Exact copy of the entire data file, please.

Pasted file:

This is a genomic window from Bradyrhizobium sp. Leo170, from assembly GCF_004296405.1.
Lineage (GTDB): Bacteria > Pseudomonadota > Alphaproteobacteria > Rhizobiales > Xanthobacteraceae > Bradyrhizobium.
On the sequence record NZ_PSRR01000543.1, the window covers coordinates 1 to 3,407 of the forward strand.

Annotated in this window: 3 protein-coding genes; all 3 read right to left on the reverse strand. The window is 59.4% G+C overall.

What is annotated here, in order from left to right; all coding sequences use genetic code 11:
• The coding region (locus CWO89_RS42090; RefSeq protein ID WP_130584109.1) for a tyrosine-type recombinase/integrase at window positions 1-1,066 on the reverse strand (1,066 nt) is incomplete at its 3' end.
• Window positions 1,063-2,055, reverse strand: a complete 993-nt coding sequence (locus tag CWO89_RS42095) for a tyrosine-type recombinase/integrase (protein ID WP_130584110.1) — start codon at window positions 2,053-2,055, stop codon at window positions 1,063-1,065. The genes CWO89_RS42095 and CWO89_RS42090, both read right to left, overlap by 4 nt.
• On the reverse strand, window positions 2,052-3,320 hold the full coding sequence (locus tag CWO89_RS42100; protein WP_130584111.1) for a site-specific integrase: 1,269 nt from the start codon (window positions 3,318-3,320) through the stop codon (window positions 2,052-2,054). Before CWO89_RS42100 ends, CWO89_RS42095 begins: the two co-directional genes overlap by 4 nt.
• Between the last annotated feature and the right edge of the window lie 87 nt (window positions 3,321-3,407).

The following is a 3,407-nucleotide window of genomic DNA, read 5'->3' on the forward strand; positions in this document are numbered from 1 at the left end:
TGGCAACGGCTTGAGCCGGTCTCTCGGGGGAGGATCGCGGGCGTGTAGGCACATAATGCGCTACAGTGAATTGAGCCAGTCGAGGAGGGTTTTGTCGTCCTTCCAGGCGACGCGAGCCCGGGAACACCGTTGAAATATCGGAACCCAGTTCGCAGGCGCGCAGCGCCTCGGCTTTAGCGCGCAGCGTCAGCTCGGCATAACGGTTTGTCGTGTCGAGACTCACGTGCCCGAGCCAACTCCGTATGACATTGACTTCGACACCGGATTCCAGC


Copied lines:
This is a genomic window from Bradyrhizobium sp. Leo170, from assembly GCF_004296405.1.
Lineage (GTDB): Bacteria > Pseudomonadota > Alphaproteobacteria > Rhizobiales > Xanthobacteraceae > Bradyrhizobium.
On the sequence record NZ_PSRR01000543.1, the window covers coordinates 1 to 3,407 of the forward strand.

Annotated in this window: 3 protein-coding genes; all 3 read right to left on the reverse strand. The window is 59.4% G+C overall.

What is annotated here, in order from left to right; all coding sequences use genetic code 11:
• The coding region (locus CWO89_RS42090; RefSeq protein ID WP_130584109.1) for a tyrosine-type recombinase/integrase at window positions 1-1,066 on the reverse strand (1,066 nt) is incomplete at its 3' end.
• Window positions 1,063-2,055, reverse strand: a complete 993-nt coding sequence (locus tag CWO89_RS42095) for a tyrosine-type recombinase/integrase (protein ID WP_130584110.1) — start codon at window positions 2,053-2,055, stop codon at window positions 1,063-1,065. The genes CWO89_RS42095 and CWO89_RS42090, both read right to left, overlap by 4 nt.
• On the reverse strand, window positions 2,052-3,320 hold the full coding sequence (locus tag CWO89_RS42100; protein WP_130584111.1) for a site-specific integrase: 1,269 nt from the start codon (window positions 3,318-3,320) through the stop codon (window positions 2,052-2,054). Before CWO89_RS42100 ends, CWO89_RS42095 begins: the two co-directional genes overlap by 4 nt.
• Between the last annotated feature and the right edge of the window lie 87 nt (window positions 3,321-3,407).

The following is a 3,407-nucleotide window of genomic DNA, read 5'->3' on the forward strand; positions in this document are numbered from 1 at the left end:
TGGCAACGGCTTGAGCCGGTCTCTCGGGGGAGGATCGCGGGCGTGTAGGCACATAATGCGCTACAGTGAATTGAGCCAGTCGAGGAGGGTTTTGTCGTCCTTCCAGGCGACGCGAGCCCGGGAACACCGTTGAAATATCGGAACCCAGTTCGCAGGCGCGCAGCGCCTCGGCTTTAGCGCGCAGCGTCAGCTCGGCATAACGGTTTGTCGTGTCGAGACTCACGTGCCCGAGCCAACTCCGTATGACATTGACTTCGACACCGGATTCCAGC